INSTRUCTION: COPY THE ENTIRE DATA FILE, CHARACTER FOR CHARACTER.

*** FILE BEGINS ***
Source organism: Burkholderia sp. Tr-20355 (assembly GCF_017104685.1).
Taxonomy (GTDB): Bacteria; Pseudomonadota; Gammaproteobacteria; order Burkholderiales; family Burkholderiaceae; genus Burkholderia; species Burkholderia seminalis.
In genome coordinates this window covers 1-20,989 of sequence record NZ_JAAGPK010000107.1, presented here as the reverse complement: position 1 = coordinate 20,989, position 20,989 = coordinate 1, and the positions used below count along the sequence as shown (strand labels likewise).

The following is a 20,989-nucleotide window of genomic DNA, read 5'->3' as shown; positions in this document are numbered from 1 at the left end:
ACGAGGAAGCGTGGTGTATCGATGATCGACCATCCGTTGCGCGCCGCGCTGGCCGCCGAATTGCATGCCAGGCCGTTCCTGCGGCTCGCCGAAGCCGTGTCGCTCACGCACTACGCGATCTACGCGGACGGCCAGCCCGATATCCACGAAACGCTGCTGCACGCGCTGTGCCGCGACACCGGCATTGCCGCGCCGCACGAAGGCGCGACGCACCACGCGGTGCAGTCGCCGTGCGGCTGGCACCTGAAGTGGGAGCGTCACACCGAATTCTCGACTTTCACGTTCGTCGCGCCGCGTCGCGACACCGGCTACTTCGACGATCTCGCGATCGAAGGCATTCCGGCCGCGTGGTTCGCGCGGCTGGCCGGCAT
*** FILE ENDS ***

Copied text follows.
Source organism: Burkholderia sp. Tr-20355 (assembly GCF_017104685.1).
Taxonomy (GTDB): Bacteria; Pseudomonadota; Gammaproteobacteria; order Burkholderiales; family Burkholderiaceae; genus Burkholderia; species Burkholderia seminalis.
In genome coordinates this window covers 1-20,989 of sequence record NZ_JAAGPK010000107.1, presented here as the reverse complement: position 1 = coordinate 20,989, position 20,989 = coordinate 1, and the positions used below count along the sequence as shown (strand labels likewise).

The following is a 20,989-nucleotide window of genomic DNA, read 5'->3' as shown; positions in this document are numbered from 1 at the left end:
ACGAGGAAGCGTGGTGTATCGATGATCGACCATCCGTTGCGCGCCGCGCTGGCCGCCGAATTGCATGCCAGGCCGTTCCTGCGGCTCGCCGAAGCCGTGTCGCTCACGCACTACGCGATCTACGCGGACGGCCAGCCCGATATCCACGAAACGCTGCTGCACGCGCTGTGCCGCGACACCGGCATTGCCGCGCCGCACGAAGGCGCGACGCACCACGCGGTGCAGTCGCCGTGCGGCTGGCACCTGAAGTGGGAGCGTCACACCGAATTCTCGACTTTCACGTTCGTCGCGCCGCGTCGCGACACCGGCTACTTCGACGATCTCGCGATCGAAGGCATTCCGGCCGCGTGGTTCGCGCGGCTGGCCGGCAT